For Ann Marie J., having an open and honest dialogue with her partner is key to intimacy. Hear from her and Dr. Kaplan as they discuss ways to enjoy sex while being mindful of MS.
DISCUSSING SEX WITH YOUR PARTNER
Dr. Wanda Castro: Welcome to She Talks MS. My name is Wanda Castro and I’ll be your host. I work with Biogen, and today we will be talking about sexual health. Ann Marie, what is it like to open up to your sexual partner about MS?
Ann Marie J.: I am very open. I believe that it’s important that the more open I am, the more satisfying the experience can be. The last thing I want is to be in the moment, where I should be thinking about him, and thinking about us, but instead I'm thinking about oh my god, oh my god, oh my god, oh my god. You know, the oh my gods should be more directed towards another kind of oh my god—Those days when I'm not feeling up to it, whether it be my fatigue, whether it be that my tingling, and my sensations are a little off, it's important that I let him know. Because in that, we’re then able to manage and try something else, or maybe a little later. It doesn't have to be right then, right now. That’s one of the things that I've learned, that it’s okay. Sometimes, let’s wait it out.
Wanda: How does that make you feel, having to make those decisions?
Ann Marie J.: It empowers me. It makes me feel like I’m in control again. MS is going to do what it’s going to do but at least in this moment, I can be in control, so that I can feel good, so that we can feel good.
Dr. Kaplan: That’s so important. So many of my patients say that they just feel like MS is out of their control, that’s when you have to find those moments where you can take control.
Wanda: Did you look for any help? Did you talk with your healthcare provider about this issue?
Ann Marie J.: I am all about you got to talk to someone, started with my doctor first. And also, though, in conjunction, I was reaching out to support groups. You know, it’s a lot of information that’s out there in the support groups. But sometimes, you know, it’s not about the information, it’s just more so, simple support to know that you’re not alone, you know, that there are others that are going through this, and then getting tips sometimes on how to deal with what you’re going through.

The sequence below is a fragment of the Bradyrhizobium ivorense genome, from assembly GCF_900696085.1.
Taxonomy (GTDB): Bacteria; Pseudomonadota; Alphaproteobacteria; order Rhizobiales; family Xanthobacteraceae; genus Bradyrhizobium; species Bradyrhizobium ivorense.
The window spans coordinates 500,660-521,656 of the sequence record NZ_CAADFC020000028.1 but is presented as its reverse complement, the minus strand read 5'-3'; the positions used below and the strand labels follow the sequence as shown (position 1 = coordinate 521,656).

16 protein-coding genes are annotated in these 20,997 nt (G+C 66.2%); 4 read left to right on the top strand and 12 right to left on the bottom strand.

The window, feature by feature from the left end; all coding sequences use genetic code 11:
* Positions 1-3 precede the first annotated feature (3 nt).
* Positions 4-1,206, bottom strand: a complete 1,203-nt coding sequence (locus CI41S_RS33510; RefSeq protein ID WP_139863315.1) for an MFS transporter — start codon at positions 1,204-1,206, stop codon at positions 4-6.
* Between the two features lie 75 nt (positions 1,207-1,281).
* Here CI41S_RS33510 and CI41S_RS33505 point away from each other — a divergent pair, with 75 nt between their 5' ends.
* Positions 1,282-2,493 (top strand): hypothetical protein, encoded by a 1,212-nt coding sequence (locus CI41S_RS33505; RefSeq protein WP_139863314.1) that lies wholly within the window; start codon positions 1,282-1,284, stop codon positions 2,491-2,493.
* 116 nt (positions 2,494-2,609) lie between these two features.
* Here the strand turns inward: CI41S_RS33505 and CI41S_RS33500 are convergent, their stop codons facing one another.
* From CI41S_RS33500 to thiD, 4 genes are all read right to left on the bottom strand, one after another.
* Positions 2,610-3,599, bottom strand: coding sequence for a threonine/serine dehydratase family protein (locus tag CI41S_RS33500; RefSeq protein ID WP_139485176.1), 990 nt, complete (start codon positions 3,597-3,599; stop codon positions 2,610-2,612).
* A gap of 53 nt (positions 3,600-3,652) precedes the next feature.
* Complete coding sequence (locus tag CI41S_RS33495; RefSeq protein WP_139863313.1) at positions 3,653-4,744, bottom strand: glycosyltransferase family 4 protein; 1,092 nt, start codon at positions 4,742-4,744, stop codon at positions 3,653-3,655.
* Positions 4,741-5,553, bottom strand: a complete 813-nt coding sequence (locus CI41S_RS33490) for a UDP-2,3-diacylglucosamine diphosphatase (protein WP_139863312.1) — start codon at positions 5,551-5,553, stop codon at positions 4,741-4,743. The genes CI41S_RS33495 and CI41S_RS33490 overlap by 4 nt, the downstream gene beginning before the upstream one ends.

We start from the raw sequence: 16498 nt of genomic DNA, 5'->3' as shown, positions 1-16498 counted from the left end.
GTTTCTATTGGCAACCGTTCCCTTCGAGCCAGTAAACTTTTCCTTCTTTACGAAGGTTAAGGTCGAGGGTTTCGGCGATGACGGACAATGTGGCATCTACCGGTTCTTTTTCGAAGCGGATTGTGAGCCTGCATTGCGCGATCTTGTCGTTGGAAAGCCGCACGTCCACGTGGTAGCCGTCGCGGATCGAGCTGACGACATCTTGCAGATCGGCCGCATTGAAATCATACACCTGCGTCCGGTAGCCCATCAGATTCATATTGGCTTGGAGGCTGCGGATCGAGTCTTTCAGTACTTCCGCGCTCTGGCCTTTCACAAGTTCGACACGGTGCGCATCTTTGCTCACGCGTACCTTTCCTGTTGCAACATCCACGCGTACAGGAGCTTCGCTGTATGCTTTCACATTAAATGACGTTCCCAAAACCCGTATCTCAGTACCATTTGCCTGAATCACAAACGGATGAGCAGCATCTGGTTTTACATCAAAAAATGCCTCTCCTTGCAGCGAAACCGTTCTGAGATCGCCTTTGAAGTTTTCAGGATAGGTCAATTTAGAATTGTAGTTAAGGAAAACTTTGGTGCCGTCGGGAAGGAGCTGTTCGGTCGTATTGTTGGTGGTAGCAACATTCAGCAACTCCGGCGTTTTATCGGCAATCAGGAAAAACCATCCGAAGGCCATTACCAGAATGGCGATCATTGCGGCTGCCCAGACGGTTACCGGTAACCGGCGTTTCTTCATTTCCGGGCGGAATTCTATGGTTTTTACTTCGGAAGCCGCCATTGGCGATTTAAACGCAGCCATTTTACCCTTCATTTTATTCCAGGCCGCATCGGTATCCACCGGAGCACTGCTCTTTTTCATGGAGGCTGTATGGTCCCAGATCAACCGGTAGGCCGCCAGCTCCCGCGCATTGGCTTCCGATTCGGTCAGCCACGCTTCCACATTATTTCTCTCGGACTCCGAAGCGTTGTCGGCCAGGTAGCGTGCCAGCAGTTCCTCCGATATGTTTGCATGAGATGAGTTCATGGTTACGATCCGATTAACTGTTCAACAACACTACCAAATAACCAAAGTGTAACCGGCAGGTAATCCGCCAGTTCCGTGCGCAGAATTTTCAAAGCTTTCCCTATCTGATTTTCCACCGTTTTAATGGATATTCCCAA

Dr. Kaplan: But I commend you so much for talking about this.
Wanda: What are other things have you found that work with you and your partner that allow you to enjoy sex while being mindful of your MS symptoms?
Ann Marie J.: It’s important to take the time to really explore each other’s body. Touching, kissing, and anything and everything else in between. You know, explore those places that at first hand, you probably overlooked. You’d be surprised, forehead kisses are quite nice. Back of your neck, very nice. Be open. I think if anything just with sexuality and just sex in general, I think it’s important for you to have an open conversation and dialogue, and that’s with or without MS. So, with that being said, talk to your partner. Talk to them in terms of how MS affects certain things, and let’s try something new, sometimes.
Dr. Kaplan: You know, so many people with MS are so familiar with their own body in a way that maybe people without MS aren’t. But transforming that and making that helpful in the bedroom, is really an amazing thing, and a wonderful thing.
Ann Marie J.: And sometimes, it could be a lot of fun in that journey.
Wanda: Well, Ann Marie, thank you so much for sharing your story with us. We know that’s difficult to open up about these topics. We hope that this inspires someone that is watching us to have these conversations and open up with their healthcare providers.
Ann Marie J.: Thank you.
Everyone’s experience with multiple sclerosis (MS) is different. Your healthcare provider should always be your primary source of information. The people in this video are paid spokespeople for Biogen.
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